Halifax church holds memorial service for Ethiopian Airlines crash victims
Published Saturday, March 16, 2019 5:07PM ADT
Last Updated Saturday, March 16, 2019 6:36PM ADT
It was a small service in a roadside church in Hammonds Plains, half a world away from Ethiopia, but the gathering had a powerful purpose; Remember the victims and unite as a community in mourning.
“Words fail to describe how grief unites us, a different language, we all have the same tears, we all have the same sadness, mothers grieve the same way, fathers grieve the same way, so it’s heavy, it’s just heavy,” said Tiblet Kidanu, who immigrated to Canada from Ethiopia in the 1980’s.
A group of Ethiopian Canadians gathered at a Halifax area church on Saturday morning to remember the 157 people who died last week after Ethiopian Airlines flight 302 crashed minutes after takeoff.
“It’s really heartbreaking to think that so many people could have lost their lives in an instant,” said Father Les Zewdie, priest at St. Gabriel Ethiopian Orthodox Church.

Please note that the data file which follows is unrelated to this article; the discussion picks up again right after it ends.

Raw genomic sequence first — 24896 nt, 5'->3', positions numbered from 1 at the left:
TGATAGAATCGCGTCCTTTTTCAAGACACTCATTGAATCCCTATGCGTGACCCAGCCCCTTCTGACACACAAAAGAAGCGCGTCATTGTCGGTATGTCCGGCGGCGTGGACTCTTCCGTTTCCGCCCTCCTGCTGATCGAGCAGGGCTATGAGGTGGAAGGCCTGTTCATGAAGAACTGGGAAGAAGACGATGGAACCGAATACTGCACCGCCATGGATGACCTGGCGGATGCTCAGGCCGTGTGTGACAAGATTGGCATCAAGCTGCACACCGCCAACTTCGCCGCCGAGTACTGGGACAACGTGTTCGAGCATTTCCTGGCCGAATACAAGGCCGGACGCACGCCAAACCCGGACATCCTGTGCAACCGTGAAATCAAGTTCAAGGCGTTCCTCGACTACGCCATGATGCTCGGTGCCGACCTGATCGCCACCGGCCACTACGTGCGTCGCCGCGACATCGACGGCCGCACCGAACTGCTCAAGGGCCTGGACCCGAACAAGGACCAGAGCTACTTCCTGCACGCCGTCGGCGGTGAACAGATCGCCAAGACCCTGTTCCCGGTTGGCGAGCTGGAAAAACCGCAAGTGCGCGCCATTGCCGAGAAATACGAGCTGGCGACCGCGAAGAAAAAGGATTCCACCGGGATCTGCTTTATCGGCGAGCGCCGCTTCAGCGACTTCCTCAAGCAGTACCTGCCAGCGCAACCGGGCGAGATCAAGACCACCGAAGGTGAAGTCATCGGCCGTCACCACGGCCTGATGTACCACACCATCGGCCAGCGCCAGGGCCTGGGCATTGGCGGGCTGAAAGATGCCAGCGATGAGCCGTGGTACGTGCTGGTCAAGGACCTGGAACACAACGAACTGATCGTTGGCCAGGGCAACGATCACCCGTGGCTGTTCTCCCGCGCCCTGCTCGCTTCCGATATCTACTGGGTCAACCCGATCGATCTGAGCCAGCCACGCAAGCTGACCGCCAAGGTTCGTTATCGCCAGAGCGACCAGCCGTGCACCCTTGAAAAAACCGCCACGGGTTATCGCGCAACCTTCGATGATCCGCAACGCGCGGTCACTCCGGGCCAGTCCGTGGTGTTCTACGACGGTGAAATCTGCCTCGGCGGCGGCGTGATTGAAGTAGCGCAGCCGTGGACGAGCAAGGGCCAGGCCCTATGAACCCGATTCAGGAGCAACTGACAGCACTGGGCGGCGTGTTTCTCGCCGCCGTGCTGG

The service included messages from other faith leaders, visits from provincial officials, and a chance for individuals to share their feelings.
“When everybody comes together to pay respects, to grieve, to hold each other up, that to me gives great optimism for our future and how we see things,” said Tony Ince, MLA for Cole Harbour-Portland Valley.
“When we come together we find such unity, and we find such common ground to stand on. So I feel excited and privileged to come and worship, whether we’re in a time of grieving like today, or in a time of great celebration,” says Rev. Tammy Hodge of St. Nicholas Church.
Tiblet Kidanu says she was thinking about everyone who lost their lives in the crash- including the two young women with ties to Halifax, recent Dalhousie University graduates Angela Rehhorn and Danielle Moore.
“There were these two people, I might have crossed them on the street. So it’s not only our own Ethiopian people, but people that touch the city,” said Kidanu.
A global message of love, from a small community in Halifax.
With files from CTV Atlantic’s Emily Baron Cadloff.